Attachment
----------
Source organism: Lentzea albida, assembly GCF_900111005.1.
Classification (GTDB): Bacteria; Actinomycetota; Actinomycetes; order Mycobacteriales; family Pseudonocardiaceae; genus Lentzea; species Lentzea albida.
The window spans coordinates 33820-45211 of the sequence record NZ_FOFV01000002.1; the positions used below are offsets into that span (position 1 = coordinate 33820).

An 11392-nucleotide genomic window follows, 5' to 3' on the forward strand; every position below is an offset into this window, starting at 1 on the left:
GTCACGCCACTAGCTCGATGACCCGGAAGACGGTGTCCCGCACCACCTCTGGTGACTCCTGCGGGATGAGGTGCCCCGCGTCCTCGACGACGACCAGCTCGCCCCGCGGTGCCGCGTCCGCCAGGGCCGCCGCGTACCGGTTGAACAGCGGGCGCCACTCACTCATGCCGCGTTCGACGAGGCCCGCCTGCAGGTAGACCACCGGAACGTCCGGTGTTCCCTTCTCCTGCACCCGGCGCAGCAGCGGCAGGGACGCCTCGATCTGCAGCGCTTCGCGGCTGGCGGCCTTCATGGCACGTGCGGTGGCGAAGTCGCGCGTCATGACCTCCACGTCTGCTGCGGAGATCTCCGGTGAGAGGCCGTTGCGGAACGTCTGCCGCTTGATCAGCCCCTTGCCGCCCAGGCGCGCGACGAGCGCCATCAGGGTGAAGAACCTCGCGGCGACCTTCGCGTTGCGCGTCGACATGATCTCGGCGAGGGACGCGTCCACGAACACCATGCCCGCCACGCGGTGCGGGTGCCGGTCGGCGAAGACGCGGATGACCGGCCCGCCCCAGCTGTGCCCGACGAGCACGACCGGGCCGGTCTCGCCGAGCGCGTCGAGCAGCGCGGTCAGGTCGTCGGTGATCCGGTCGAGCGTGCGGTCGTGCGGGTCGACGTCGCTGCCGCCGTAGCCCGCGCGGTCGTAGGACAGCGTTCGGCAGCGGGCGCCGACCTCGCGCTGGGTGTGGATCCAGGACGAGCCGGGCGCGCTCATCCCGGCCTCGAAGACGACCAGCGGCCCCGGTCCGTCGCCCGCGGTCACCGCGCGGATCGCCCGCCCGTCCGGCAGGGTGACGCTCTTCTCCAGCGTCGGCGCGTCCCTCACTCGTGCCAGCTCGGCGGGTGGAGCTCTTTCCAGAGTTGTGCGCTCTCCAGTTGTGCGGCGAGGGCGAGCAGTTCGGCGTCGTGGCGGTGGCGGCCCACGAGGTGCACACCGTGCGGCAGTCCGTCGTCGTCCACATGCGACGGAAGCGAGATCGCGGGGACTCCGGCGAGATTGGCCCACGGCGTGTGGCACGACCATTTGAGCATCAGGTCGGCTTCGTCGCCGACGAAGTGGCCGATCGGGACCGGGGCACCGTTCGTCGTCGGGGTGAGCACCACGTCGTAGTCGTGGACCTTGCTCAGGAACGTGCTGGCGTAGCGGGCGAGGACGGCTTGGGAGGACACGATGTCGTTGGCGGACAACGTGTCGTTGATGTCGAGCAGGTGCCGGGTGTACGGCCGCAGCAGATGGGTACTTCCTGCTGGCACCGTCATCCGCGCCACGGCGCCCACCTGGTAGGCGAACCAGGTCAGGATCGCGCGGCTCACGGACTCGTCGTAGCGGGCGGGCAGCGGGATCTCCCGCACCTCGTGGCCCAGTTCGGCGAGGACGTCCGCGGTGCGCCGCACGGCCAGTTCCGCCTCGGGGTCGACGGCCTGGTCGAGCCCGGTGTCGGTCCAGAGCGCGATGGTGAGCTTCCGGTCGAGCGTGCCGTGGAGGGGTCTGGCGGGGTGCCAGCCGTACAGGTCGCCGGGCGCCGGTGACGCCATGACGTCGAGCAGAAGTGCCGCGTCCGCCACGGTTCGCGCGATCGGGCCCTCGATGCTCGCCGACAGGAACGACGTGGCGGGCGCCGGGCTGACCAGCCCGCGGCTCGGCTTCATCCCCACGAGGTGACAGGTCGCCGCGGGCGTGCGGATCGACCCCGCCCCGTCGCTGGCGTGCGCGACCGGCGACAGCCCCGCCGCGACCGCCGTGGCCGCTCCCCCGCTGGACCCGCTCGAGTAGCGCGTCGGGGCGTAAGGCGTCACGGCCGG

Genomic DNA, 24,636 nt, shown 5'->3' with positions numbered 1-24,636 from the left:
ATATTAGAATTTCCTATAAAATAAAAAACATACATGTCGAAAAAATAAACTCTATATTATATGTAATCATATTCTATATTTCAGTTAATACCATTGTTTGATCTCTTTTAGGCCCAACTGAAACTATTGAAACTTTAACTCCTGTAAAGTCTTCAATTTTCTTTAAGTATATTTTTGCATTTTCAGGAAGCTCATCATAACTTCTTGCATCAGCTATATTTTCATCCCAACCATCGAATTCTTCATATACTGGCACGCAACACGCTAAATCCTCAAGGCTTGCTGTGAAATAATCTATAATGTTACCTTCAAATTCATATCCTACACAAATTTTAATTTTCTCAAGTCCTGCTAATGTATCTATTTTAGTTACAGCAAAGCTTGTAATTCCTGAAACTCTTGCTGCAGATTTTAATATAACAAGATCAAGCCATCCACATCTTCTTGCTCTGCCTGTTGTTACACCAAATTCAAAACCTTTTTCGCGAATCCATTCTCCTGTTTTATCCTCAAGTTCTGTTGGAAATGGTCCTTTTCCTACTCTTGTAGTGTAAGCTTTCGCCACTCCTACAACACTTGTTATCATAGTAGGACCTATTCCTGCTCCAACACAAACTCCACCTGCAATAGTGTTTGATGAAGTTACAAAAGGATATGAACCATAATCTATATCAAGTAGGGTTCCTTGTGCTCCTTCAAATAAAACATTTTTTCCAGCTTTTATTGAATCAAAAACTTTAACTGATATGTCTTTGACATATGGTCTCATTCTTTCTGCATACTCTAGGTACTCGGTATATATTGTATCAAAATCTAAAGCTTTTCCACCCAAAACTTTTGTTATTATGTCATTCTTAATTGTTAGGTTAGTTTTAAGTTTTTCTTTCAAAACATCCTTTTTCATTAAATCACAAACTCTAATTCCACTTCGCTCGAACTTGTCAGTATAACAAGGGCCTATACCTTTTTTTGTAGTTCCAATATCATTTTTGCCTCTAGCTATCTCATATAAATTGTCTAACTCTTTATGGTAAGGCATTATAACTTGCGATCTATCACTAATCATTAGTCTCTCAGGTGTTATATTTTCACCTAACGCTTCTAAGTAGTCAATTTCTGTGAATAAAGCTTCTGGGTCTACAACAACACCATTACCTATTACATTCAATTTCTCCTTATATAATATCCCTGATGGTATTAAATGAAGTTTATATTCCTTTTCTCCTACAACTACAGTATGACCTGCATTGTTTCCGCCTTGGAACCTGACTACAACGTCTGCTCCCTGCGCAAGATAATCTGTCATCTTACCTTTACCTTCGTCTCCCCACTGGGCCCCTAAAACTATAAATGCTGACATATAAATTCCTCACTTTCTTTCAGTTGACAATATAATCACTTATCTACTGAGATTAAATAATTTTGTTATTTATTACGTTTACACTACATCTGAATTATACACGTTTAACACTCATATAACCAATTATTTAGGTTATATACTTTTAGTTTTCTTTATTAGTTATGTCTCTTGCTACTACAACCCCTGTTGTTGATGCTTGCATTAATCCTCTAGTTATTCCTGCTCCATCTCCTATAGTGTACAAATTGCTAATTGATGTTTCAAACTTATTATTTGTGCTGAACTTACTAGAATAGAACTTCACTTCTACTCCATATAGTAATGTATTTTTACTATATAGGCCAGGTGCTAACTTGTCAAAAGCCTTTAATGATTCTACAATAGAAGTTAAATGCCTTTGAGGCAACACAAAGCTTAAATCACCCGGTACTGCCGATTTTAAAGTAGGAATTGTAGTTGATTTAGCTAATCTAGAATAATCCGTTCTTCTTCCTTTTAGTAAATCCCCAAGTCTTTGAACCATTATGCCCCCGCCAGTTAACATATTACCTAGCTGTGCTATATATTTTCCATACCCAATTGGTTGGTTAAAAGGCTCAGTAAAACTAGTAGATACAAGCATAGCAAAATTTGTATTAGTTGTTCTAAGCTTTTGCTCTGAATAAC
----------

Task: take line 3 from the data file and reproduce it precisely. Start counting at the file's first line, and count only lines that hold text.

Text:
The window spans coordinates 33820-45211 of the sequence record NZ_FOFV01000002.1; the positions used below are offsets into that span (position 1 = coordinate 33820).